Cancer survivor and Washington Football Team head coach Ron Rivera said Tuesday that he’s ‘beyond frustrated’ with the club’s disappointing vaccination rate, only to be criticized by former NFL safety TJ Ward, who thinks the 59-year-old should just mind his own business.
Rivera, who was successfully treated for skin cancer last year, said he believed Washington has more than half its players vaccinated.
Last week, the NFL announced that 80 percent of players have started the vaccination process and that 27 of 32 teams had at least 70 percent of players either receive one vaccination shot or both.
The Washington Football Team (WFT) is not one of them – actually closer to 60 percent – and that has caused Rivera to take extra precautions.
‘I’m truly frustrated,’ Rivera said at his camp-opening news conference on Tuesday. ‘I’m beyond frustrated. One of the reasons I walked in with a mask on is I’m immune-deficient, so with this new variant, who knows? So when I’m in a group and the group’s not vaccinated or there’s a mixture, I put the mask on, and I do that for health reasons.’
Washington was one of two teams under 50 percent vaccinated in mid-July and offensive tackle Cornelius Lucas was placed on the NFL’s COVID-19 reserve list Tuesday.
Cancer survivor and Washington Football Team head coach Ron Rivera said Tuesday that he’s ‘beyond frustrated’ with the club’s disappointing vaccination rate
In response to a report on Rivera’s statement, ex-Broncos safety TJ Ward criticized the remarks in a series of since-deleted tweets: ‘Don’t blame the players for your life long health decisions.’ Ward’s ‘Riverboat’ reference is a nod to Rivera’s nickname, ‘Riverboat Ron,’ which he was given by Carolina fans after a series of successful on-field gambles when he coached the Panthers
In response to a report on WFT coach Ron Rivera’s concerns over the team’s low vaccination rates, former NFL safety TJ Ward (left) likened getting cancer to contracting COVID-19. (Right) Rivera pictured after his final skin cancer treatment back in October. Since beating cancer, Rivera is immune-deficient and needs to take extra precautions around unvaccinated people
In response to a report on Rivera’s statement, the 34-year-old Ward criticized the remarks in a series of since-deleted tweets.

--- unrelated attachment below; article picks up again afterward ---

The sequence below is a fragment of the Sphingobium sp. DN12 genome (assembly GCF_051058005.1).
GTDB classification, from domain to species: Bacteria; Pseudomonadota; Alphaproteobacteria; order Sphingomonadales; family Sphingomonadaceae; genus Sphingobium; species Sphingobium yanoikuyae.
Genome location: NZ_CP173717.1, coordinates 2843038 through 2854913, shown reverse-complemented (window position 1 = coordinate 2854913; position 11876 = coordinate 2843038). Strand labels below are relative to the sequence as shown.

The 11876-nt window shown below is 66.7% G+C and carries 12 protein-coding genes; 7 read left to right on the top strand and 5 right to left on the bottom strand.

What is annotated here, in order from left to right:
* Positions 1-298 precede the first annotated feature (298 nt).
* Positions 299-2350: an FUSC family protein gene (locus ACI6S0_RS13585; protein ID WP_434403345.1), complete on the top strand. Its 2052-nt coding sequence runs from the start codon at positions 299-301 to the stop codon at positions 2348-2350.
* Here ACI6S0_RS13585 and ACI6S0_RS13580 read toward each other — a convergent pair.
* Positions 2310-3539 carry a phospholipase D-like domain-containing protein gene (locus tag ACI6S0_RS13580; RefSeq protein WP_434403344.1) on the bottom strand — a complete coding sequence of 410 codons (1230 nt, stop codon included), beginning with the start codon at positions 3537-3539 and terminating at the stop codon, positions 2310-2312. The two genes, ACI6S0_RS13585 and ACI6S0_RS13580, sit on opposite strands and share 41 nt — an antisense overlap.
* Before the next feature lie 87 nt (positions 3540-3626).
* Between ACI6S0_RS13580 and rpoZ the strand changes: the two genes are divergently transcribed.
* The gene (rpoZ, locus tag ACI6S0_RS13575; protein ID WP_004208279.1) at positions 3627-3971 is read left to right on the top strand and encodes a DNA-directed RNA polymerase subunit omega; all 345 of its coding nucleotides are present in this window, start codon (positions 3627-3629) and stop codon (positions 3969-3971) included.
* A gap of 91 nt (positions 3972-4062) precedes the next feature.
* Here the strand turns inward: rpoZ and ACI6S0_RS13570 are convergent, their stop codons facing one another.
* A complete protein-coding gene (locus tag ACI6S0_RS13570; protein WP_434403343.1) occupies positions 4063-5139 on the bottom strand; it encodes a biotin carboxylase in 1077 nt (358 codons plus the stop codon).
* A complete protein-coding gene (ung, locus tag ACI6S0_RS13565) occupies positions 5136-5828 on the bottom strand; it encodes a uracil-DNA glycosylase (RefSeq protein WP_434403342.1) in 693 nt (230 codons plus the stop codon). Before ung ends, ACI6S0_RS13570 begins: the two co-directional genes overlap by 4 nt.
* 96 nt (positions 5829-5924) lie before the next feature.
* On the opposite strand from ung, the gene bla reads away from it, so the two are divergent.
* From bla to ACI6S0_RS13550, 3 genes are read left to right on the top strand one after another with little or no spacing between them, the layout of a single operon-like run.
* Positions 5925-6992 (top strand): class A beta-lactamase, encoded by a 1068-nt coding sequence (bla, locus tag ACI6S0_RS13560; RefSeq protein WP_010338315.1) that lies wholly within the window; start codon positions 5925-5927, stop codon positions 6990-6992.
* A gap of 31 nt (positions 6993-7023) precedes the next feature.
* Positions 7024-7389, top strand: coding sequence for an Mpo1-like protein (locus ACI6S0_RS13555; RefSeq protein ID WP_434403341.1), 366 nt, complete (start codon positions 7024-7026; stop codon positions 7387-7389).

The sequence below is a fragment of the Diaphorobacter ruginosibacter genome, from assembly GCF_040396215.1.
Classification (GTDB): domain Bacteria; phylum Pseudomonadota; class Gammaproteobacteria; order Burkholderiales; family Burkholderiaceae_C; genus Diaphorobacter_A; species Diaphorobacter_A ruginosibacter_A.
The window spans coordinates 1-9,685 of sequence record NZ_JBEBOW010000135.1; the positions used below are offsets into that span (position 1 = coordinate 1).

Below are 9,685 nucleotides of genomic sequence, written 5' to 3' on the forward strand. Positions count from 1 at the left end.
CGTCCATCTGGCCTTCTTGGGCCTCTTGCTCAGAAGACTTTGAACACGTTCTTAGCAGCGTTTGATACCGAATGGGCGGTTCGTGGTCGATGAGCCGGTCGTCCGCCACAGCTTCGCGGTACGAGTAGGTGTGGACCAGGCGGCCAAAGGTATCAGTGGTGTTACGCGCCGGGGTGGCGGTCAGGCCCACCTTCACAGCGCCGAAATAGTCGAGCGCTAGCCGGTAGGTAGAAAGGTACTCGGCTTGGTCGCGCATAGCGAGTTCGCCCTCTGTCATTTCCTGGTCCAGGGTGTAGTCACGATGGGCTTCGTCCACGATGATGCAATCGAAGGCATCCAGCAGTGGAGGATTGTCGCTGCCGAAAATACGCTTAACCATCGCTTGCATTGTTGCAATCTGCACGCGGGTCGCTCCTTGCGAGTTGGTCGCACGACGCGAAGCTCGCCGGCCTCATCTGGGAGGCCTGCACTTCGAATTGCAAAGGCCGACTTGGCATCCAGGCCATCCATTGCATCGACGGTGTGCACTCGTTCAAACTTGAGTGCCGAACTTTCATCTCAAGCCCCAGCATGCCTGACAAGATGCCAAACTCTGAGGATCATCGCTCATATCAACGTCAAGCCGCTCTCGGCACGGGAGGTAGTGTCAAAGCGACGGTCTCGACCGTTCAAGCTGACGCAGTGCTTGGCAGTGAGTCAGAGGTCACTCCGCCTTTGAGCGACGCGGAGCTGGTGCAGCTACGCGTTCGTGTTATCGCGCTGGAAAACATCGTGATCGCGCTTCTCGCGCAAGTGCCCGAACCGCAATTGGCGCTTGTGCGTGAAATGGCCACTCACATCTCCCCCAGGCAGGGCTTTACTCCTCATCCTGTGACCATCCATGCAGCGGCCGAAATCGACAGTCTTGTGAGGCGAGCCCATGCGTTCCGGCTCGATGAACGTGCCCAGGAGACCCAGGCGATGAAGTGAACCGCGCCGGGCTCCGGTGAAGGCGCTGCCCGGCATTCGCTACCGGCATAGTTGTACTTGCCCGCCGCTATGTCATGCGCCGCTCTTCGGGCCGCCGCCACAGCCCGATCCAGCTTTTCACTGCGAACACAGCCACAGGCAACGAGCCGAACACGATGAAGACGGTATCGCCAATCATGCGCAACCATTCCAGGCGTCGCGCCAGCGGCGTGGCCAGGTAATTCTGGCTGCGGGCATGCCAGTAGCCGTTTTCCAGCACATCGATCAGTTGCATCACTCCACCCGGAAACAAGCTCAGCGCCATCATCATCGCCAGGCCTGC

‘Just park the Riverboat,’ Ward tweeted, referencing Rivera’s nickname, ‘Riverboat Ron.’
‘His health is beyond that of COVID,’ Ward continued. ‘Maybe it’s time to let it go. Don’t blame the players for your life long (sic) health decisions.’
There is no proof that Rivera’s personal choices resulted in his cancer diagnosis.
In a following tweet that was also ultimately deleted, Ward acknowledged that cancer can be genetic, while continuing to point the finger at cancer victims.
‘At some point you gotta pay for them vices,’ he said. ‘Cancer runs in my family like many American families. But also bad diets and cigarettes do as well. Except (sic) responsibility. Don’t blame and be disappointed in your 23 year olds cus they have they own bodies and opinions about their health.’
After deleting those tweets, Ward tried again and even offered an apology.
‘Gonna address this one time more,’ Ward tweeted. ‘I was not trying be insensitive to anyone effected (sic) by the cancer. I know you don’t chose (sic) to get cancer. And I tried to clear that up.
‘If you know me and my career you know what my support is for cancer people dealing with it. I’ve been effected (sic) myself closely. I didn’t mean to offend you. God bless.’
The subject has been a flashpoint around the NFL ever since Thursday, when the league sent out a memo explaining that an outbreak among non-vaccinated players could lead to forfeits with players on both teams forgoing paychecks that week.
‘It could be a huge, huge disadvantage,’ Rivera said, citing Denver’s virus outbreak last season that caused the Broncos to start a rookie receiver at quarterback. ‘Based on the rules, you’re risking not just your paycheck but other people’s paychecks, too, if there’s no game played. I think that’s something that we all have to think about.’
And it’s not like Rivera and his staff haven’t tried.
Washington brought in Harvard immunologist Kizzmekia S. Corbett, who helped develop the Moderna COVID-19 vaccine, to speak with players during minicamp in June. Third-year pass rusher Montez Sweat at the time said he doesn’t support the team’s attempt to persuade players to get vaccinated and ‘probably won’t get vaccinated until I got more facts and that type of stuff.’
‘We have a group of guys that want more information and the frustrating part is we’re trying to provide it as quickly and as much as possible,’ Rivera said. ‘They still have to make their own decisions.’
While players are only encouraged – and not required – to get vaccinated, coaches, scouts, equipment managers and team executives must be fully vaccinated in order to work in the NFL.
That was a problem with the Vikings this week after offensive line coach Rick Dennison was reportedly on his way out of Minnesota after refusing to to be vaccinated.
ESPN reported Friday that Dennison, an offensive line coach and running game coordinator, stepped down, becoming the first position coach to leave a team because of vaccine guidelines.
The team, however, told DailyMail.com that Dennison remained an employee.
The two sides found a compromise on Tuesday, when the team announced that Dennison would serve as an offensive advisor this season.
For now, all of his collaboration with the staff must be virtual. He’ll help the other offensive assistants evaluate players and devise game plans, as in the past, but he won’t be able to have the hands-on work with the offensive linemen he’s drawn praise for throughout his years in the NFL.